Robert Klippel AO (19 June 1920 – 19 June 2001) was an Australian constructivist sculptor and teacher. He is often described in contemporary art literature as Australia’s greatest sculptor. Throughout his career he produced some 1,300 pieces of sculpture and approximately 5,000 drawings.
Klippel was born in Potts Point, Sydney on 19 June 1920. At the age of six he made his first model ship after being taken on a ferry ride on Sydney Harbour. Model making became a passion. He trained to work in the wool industry but in 1939 he joined the Royal Australian Navy. He was employed to make models of planes while he was serving in the Defensively Equipped Merchant Ships at the Gunnery Instruction Centre during World War II.
While working at the centre he was able to attend evening classes in sculpture under Lyndon Dadswell at East Sydney Technical College and after his military discharge, was able to attend for a full year.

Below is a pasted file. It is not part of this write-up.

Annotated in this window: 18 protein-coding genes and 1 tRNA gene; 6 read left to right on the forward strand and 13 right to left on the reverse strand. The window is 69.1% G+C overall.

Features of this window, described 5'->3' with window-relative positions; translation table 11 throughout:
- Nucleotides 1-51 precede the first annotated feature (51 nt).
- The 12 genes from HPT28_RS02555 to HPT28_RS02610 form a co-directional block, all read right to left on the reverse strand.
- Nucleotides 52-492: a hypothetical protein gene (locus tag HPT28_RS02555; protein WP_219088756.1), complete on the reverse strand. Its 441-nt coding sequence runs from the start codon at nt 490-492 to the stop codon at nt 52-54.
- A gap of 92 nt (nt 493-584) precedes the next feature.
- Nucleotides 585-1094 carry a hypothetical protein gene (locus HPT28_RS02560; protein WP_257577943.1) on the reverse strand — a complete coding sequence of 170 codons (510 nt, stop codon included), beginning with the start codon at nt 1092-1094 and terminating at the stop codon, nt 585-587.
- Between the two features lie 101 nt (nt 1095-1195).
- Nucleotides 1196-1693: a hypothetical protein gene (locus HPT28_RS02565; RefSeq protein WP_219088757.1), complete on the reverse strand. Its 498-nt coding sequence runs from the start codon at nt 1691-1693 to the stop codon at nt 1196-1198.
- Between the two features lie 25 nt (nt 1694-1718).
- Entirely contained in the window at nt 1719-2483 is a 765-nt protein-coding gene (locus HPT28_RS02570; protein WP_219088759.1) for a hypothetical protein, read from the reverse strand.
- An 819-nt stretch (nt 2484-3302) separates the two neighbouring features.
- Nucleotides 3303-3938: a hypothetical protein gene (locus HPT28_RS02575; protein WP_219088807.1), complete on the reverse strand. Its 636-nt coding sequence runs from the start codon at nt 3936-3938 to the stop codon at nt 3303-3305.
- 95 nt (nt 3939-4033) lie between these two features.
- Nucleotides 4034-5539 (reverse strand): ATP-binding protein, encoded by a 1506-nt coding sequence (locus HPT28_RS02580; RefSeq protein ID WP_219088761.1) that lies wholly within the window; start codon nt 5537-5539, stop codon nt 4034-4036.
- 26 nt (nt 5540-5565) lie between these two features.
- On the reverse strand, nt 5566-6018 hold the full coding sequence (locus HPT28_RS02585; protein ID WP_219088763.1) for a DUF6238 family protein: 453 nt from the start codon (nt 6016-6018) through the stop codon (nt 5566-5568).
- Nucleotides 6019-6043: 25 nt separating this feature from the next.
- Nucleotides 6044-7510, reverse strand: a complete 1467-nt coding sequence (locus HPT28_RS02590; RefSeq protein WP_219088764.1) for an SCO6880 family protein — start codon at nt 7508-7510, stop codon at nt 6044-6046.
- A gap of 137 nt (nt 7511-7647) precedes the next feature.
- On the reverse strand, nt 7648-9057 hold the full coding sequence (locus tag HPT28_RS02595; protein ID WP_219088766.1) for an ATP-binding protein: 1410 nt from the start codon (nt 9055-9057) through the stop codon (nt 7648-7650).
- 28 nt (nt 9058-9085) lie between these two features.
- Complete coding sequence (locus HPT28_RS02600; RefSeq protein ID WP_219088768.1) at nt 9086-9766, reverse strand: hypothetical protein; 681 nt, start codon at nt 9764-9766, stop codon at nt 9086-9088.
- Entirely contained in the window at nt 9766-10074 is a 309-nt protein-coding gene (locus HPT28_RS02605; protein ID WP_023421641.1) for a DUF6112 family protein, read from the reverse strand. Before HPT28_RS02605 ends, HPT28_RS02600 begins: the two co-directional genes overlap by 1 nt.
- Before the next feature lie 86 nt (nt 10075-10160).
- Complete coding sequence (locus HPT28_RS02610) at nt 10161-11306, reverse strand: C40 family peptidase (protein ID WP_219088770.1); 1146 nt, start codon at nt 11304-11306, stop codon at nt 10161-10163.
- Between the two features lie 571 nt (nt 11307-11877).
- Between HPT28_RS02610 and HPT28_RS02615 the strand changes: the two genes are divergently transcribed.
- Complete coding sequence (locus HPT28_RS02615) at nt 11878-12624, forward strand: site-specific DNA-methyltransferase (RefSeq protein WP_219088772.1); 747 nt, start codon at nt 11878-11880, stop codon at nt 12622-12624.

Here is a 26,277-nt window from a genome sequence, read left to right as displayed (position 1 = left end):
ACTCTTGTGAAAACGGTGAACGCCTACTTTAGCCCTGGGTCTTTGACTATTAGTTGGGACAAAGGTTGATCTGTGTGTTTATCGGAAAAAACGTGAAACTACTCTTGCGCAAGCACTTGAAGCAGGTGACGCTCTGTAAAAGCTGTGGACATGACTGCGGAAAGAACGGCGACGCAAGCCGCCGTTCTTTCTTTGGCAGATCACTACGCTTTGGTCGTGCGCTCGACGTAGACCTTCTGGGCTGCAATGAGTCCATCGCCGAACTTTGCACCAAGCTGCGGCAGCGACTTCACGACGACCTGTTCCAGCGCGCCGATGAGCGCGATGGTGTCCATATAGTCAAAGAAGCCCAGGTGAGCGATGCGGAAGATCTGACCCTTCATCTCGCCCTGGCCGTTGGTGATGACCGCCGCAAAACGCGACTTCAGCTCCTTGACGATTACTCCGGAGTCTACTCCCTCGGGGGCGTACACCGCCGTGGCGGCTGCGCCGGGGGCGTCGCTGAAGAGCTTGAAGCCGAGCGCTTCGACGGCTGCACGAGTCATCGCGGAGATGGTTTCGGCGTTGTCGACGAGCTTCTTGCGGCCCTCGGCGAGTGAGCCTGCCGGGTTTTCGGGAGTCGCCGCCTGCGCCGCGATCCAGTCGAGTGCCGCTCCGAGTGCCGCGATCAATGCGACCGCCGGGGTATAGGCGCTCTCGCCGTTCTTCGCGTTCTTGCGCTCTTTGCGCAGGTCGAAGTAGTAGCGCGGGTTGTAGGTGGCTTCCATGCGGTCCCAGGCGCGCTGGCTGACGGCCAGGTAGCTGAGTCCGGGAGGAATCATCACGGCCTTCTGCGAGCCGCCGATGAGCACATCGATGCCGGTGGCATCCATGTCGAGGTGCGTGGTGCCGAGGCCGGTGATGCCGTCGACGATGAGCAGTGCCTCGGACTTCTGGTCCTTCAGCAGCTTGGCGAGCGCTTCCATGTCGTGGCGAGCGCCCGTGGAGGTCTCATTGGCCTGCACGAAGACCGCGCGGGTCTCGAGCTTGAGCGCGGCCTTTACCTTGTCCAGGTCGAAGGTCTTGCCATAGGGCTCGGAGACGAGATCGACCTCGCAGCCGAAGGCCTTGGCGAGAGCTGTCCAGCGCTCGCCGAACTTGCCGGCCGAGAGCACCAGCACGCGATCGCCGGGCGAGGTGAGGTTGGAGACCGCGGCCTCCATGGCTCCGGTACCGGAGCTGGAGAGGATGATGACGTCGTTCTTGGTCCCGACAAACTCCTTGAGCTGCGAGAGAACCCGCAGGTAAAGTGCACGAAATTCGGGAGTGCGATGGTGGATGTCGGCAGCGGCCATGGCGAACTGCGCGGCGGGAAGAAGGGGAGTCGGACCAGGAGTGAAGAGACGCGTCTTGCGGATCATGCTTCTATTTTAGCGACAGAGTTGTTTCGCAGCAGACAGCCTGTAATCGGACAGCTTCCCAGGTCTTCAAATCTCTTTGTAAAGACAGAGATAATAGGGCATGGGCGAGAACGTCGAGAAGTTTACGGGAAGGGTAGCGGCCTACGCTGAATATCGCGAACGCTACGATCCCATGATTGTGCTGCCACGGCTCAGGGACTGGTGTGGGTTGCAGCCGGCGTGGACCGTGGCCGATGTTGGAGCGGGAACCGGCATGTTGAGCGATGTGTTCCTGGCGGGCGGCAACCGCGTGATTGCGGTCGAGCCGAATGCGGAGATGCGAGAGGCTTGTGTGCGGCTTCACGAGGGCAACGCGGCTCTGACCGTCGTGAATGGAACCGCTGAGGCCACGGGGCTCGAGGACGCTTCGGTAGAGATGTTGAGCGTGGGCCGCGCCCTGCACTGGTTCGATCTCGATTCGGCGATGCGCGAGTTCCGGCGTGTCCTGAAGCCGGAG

His parents’ business was successful and with their support, he left Australia in 1947 to study at the Slade School of Fine Art where he remained for six months. He lived and painted at The Abbey Arts Centre in New Barnet, London, along with artists Leonard French, James Gleeson, Peter Benjamin Graham, Douglas Green, Stacha Halpern, Grahame King and Inge King. In November 1948, Klippel, Gleeson and the young Lucian Freud exhibited together in London. André Breton, the originator of Surrealism, arranged for Klippel’s work to be exhibited in Paris the following year.
He spent a year in Paris where he attended lectures by Jiddu Krishnamurti. This strengthened a lifelong interest in Eastern religion and philosophy, Buddhism, Hinduism, and Zen. After 18 months in Paris, Klippel returned to Australia in 1950.
In 1957 he sailed to the United States, living in New York . He taught sculpture at the Minneapolis School of Art (now the Minneapolis College of Art and Design) from 1958 to 1962 and returned to New York until 1963. He then returned to Sydney, where he remained until his death. He taught at Alexander Mackie College of Advanced Education from 1975 to 1979.
In 1988 he was appointed an Officer of the Order of Australia for his services to art.
He died in Sydney on his 81st birthday, 19 June 2001.